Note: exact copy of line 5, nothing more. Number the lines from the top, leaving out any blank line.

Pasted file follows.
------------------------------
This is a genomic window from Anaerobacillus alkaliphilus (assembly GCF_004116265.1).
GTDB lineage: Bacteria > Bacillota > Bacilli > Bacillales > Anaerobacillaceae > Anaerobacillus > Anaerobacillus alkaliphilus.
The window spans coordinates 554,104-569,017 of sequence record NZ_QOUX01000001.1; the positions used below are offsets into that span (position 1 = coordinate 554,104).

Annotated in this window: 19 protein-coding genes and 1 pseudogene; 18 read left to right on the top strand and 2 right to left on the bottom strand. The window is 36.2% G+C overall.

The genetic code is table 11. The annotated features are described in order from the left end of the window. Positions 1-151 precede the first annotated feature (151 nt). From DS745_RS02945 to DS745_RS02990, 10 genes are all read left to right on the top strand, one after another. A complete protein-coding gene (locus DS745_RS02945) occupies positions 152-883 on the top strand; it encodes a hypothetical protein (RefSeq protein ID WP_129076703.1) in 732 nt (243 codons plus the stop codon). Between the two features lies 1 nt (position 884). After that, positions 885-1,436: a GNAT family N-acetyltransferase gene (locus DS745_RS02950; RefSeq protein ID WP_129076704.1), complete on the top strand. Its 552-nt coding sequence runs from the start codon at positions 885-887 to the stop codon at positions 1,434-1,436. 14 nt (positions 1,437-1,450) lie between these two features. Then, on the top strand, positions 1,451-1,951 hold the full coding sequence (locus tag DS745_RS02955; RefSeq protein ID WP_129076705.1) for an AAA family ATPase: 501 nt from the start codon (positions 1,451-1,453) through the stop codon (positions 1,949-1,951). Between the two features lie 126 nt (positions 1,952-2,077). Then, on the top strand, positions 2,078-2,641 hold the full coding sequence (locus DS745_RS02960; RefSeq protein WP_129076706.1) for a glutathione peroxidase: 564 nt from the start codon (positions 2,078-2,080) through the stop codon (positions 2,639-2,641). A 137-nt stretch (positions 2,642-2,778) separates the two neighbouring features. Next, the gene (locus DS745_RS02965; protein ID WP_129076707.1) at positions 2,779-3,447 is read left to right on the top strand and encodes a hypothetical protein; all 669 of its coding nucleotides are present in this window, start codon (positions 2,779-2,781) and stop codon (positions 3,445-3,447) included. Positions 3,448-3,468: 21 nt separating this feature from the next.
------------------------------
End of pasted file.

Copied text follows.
The genetic code is table 11. The annotated features are described in order from the left end of the window. Positions 1-151 precede the first annotated feature (151 nt). From DS745_RS02945 to DS745_RS02990, 10 genes are all read left to right on the top strand, one after another. A complete protein-coding gene (locus DS745_RS02945) occupies positions 152-883 on the top strand; it encodes a hypothetical protein (RefSeq protein ID WP_129076703.1) in 732 nt (243 codons plus the stop codon). Between the two features lies 1 nt (position 884). After that, positions 885-1,436: a GNAT family N-acetyltransferase gene (locus DS745_RS02950; RefSeq protein ID WP_129076704.1), complete on the top strand. Its 552-nt coding sequence runs from the start codon at positions 885-887 to the stop codon at positions 1,434-1,436. 14 nt (positions 1,437-1,450) lie between these two features. Then, on the top strand, positions 1,451-1,951 hold the full coding sequence (locus tag DS745_RS02955; RefSeq protein ID WP_129076705.1) for an AAA family ATPase: 501 nt from the start codon (positions 1,451-1,453) through the stop codon (positions 1,949-1,951). Between the two features lie 126 nt (positions 1,952-2,077). Then, on the top strand, positions 2,078-2,641 hold the full coding sequence (locus DS745_RS02960; RefSeq protein WP_129076706.1) for a glutathione peroxidase: 564 nt from the start codon (positions 2,078-2,080) through the stop codon (positions 2,639-2,641). A 137-nt stretch (positions 2,642-2,778) separates the two neighbouring features. Next, the gene (locus DS745_RS02965; protein ID WP_129076707.1) at positions 2,779-3,447 is read left to right on the top strand and encodes a hypothetical protein; all 669 of its coding nucleotides are present in this window, start codon (positions 2,779-2,781) and stop codon (positions 3,445-3,447) included. Positions 3,448-3,468: 21 nt separating this feature from the next.